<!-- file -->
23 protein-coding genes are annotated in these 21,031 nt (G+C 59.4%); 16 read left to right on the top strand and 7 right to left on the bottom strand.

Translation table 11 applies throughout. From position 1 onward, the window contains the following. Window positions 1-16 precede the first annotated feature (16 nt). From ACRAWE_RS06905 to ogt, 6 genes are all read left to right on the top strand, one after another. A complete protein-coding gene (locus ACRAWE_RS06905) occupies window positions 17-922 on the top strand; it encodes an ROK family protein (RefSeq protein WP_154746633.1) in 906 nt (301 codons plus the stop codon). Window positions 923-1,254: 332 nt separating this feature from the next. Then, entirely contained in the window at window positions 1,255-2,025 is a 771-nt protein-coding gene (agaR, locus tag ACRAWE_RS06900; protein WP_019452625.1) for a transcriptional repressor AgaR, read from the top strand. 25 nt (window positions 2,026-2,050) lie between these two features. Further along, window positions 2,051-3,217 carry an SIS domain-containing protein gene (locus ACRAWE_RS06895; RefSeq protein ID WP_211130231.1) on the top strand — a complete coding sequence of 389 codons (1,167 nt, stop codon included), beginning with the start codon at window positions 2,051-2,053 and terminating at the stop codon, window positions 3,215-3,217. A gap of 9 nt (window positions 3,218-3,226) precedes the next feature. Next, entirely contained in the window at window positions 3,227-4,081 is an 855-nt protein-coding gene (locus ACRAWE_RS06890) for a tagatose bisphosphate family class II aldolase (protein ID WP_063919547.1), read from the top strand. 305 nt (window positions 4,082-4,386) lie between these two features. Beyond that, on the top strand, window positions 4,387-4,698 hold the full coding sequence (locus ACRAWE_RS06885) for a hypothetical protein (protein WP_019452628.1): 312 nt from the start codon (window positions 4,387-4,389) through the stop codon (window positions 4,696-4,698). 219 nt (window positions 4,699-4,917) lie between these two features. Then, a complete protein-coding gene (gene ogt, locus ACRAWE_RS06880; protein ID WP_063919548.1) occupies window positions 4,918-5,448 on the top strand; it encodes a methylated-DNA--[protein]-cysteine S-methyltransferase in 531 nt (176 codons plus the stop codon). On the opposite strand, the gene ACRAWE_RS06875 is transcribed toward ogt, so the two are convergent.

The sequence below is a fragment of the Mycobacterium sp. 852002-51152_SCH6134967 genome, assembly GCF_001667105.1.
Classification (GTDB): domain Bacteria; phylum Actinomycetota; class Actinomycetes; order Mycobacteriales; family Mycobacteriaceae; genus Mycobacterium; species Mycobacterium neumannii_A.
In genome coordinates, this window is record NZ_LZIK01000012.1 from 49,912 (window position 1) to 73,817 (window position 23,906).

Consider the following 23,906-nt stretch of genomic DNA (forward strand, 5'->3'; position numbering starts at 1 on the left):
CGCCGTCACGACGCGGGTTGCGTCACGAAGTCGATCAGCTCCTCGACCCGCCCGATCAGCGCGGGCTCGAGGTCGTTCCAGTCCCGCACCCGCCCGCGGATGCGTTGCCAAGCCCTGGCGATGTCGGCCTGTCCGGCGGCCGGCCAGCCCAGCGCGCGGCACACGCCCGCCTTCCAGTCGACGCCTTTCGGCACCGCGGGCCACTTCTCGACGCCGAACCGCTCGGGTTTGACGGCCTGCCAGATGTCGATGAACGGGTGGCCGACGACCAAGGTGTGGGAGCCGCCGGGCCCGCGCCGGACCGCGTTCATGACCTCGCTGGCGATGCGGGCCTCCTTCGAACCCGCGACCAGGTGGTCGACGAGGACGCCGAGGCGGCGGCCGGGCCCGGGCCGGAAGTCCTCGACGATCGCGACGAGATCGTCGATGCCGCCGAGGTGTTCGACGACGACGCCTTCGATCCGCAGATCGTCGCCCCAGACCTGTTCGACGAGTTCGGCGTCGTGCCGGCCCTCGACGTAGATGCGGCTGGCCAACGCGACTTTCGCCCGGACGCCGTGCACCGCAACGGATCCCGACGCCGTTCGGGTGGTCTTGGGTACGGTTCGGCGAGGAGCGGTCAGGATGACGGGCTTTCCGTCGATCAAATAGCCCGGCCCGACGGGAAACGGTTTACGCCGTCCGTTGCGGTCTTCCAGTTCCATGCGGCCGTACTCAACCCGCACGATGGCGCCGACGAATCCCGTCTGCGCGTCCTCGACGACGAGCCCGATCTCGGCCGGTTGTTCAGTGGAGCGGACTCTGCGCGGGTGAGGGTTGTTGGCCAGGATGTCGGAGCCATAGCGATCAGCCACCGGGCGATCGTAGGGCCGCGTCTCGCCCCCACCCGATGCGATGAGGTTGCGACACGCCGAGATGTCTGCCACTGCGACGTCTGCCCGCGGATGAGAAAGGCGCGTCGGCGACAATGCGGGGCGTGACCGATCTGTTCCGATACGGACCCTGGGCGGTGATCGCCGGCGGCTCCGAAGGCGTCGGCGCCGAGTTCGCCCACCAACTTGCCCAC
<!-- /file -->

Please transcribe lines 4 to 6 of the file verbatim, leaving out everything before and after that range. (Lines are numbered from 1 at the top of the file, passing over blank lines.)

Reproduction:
Classification (GTDB): domain Bacteria; phylum Actinomycetota; class Actinomycetes; order Mycobacteriales; family Mycobacteriaceae; genus Mycobacterium; species Mycobacterium neumannii_A.
In genome coordinates, this window is record NZ_LZIK01000012.1 from 49,912 (window position 1) to 73,817 (window position 23,906).

Consider the following 23,906-nt stretch of genomic DNA (forward strand, 5'->3'; position numbering starts at 1 on the left):